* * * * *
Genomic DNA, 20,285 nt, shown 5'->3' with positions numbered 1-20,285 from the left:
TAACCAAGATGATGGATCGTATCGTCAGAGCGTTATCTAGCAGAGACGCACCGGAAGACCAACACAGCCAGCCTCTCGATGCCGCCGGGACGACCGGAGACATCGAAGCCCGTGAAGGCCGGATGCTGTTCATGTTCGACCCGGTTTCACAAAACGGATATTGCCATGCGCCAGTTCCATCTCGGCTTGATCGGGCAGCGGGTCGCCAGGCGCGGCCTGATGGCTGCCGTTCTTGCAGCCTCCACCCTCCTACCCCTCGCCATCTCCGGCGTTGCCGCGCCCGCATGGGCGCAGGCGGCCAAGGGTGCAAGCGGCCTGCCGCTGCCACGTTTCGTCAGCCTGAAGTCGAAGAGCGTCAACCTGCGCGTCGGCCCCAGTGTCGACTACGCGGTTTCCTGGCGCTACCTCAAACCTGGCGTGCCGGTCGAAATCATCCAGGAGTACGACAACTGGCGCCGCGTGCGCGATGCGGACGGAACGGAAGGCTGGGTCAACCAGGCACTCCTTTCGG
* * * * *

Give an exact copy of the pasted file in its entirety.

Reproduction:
Genomic DNA, 20,285 nt, shown 5'->3' with positions numbered 1-20,285 from the left:
TAACCAAGATGATGGATCGTATCGTCAGAGCGTTATCTAGCAGAGACGCACCGGAAGACCAACACAGCCAGCCTCTCGATGCCGCCGGGACGACCGGAGACATCGAAGCCCGTGAAGGCCGGATGCTGTTCATGTTCGACCCGGTTTCACAAAACGGATATTGCCATGCGCCAGTTCCATCTCGGCTTGATCGGGCAGCGGGTCGCCAGGCGCGGCCTGATGGCTGCCGTTCTTGCAGCCTCCACCCTCCTACCCCTCGCCATCTCCGGCGTTGCCGCGCCCGCATGGGCGCAGGCGGCCAAGGGTGCAAGCGGCCTGCCGCTGCCACGTTTCGTCAGCCTGAAGTCGAAGAGCGTCAACCTGCGCGTCGGCCCCAGTGTCGACTACGCGGTTTCCTGGCGCTACCTCAAACCTGGCGTGCCGGTCGAAATCATCCAGGAGTACGACAACTGGCGCCGCGTGCGCGATGCGGACGGAACGGAAGGCTGGGTCAACCAGGCACTCCTTTCGG